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Old 10-18-2007, 07:06 AM
 
Location: Sherman Oaks, CA
6,203 posts, read 15,012,809 times
Reputation: 7951

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Since this thread was revived, let me give a quick update..

He got a job working at Ralph's (supermarket) as a bagger/cashier. They seem to like him, and he's doing very well there. He's even starting to pay me back some of the money he owes me and he actually got me two birthday presents this year.

On the other side, a few weeks ago we had another discussion about him getting a car, in which I said "no" yet again. He proceeded to call me a b**** and told me he hated me. We were on our way to Staples to get school supplies for him, so I blew a gasket and said that the money train was going to stop dead cold if he talked to me like that! He grudgingly apologized. I was angry about that for at least two days. (And I cried later on when I locked myself in the bathroom; I'm tough in front of him, though!)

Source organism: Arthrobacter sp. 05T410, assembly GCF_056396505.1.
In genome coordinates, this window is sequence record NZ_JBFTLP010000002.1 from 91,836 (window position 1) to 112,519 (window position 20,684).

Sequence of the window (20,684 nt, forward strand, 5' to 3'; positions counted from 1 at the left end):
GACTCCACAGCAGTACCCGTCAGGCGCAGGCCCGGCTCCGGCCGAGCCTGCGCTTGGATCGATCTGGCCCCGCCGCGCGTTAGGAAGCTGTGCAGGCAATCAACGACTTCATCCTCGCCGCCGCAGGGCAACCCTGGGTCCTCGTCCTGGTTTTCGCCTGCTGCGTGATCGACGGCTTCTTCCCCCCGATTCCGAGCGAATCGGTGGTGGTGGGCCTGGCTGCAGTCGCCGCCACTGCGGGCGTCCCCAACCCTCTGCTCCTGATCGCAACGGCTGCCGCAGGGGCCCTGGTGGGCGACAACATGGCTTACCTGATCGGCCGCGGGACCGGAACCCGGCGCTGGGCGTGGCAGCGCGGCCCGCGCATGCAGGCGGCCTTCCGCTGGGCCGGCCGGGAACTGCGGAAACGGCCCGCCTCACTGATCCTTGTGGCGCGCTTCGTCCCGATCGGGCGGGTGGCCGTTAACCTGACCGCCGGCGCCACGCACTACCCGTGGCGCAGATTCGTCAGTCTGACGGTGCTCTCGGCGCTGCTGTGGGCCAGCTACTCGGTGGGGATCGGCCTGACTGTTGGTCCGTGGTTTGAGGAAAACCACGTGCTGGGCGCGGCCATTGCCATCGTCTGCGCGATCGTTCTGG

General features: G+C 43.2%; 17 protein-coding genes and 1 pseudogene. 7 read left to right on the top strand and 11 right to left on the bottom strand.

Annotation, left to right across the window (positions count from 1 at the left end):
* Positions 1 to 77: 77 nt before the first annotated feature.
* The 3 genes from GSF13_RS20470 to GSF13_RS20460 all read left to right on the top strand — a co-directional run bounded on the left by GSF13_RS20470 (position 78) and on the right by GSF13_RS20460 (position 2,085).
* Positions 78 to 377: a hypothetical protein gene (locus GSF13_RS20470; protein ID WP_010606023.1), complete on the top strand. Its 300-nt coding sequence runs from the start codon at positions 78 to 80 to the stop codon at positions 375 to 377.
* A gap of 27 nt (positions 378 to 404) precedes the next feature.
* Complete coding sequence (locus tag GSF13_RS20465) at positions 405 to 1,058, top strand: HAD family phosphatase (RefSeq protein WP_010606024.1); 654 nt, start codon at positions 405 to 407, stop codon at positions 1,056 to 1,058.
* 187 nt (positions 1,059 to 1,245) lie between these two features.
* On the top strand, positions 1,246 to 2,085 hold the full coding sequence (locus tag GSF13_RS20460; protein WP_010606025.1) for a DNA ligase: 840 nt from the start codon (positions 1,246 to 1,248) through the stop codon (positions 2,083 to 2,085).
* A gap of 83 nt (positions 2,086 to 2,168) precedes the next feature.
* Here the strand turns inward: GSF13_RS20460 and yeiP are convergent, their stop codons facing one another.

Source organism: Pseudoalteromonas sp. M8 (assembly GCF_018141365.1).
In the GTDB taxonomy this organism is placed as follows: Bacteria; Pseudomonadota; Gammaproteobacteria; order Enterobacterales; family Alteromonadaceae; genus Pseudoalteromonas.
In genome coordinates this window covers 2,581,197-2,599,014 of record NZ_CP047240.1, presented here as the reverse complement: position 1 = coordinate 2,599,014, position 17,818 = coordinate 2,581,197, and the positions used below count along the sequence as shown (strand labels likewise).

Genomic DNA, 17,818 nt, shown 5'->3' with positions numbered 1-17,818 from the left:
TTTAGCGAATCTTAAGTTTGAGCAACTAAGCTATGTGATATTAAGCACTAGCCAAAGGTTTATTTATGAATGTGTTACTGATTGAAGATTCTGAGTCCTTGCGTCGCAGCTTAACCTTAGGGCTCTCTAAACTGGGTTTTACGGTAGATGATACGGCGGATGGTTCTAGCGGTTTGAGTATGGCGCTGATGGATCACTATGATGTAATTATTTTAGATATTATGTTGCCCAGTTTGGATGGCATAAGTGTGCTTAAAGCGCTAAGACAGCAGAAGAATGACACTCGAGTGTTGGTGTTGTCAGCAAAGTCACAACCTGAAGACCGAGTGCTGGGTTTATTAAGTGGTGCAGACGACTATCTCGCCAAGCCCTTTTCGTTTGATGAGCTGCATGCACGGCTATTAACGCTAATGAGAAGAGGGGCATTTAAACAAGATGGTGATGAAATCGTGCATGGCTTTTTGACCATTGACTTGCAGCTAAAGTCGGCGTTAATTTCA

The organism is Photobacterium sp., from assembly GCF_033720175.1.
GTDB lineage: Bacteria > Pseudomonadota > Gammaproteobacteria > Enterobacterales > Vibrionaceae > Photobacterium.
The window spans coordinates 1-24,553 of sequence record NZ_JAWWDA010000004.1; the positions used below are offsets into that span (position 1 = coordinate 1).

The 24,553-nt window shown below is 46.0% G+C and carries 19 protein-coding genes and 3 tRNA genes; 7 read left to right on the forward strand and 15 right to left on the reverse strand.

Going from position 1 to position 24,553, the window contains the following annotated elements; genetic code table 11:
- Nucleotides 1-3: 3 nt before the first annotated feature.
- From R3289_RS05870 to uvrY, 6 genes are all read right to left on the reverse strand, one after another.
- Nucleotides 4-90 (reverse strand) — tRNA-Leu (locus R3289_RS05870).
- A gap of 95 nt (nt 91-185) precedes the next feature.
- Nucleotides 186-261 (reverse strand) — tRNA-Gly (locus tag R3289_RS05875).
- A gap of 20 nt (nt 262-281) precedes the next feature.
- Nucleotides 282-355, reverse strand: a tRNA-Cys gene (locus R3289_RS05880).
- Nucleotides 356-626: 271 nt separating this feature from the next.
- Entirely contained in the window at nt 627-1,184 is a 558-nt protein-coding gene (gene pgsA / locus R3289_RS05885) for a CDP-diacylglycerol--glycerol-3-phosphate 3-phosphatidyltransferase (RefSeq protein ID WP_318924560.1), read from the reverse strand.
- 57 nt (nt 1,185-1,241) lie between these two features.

He's in school, but he dropped his English class. At this point, I'd rather have him focus on the remaining classes and hopefully do well in all of them, than to have English drag him down into a pit of despair. At the moment, he seems to be doing okay in his classes, so my fingers are crossed that he's finally taking all of this seriously.

More to follow as the semester goes until the end of January. He has talked about everything from moving to Vegas with a friend, to staying in school here and majoring in business. At least he is thinking about his future!
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Old 11-07-2007, 07:36 AM
 
2 posts, read 17,434 times
Reputation: 11
Default How to guide my 19 year old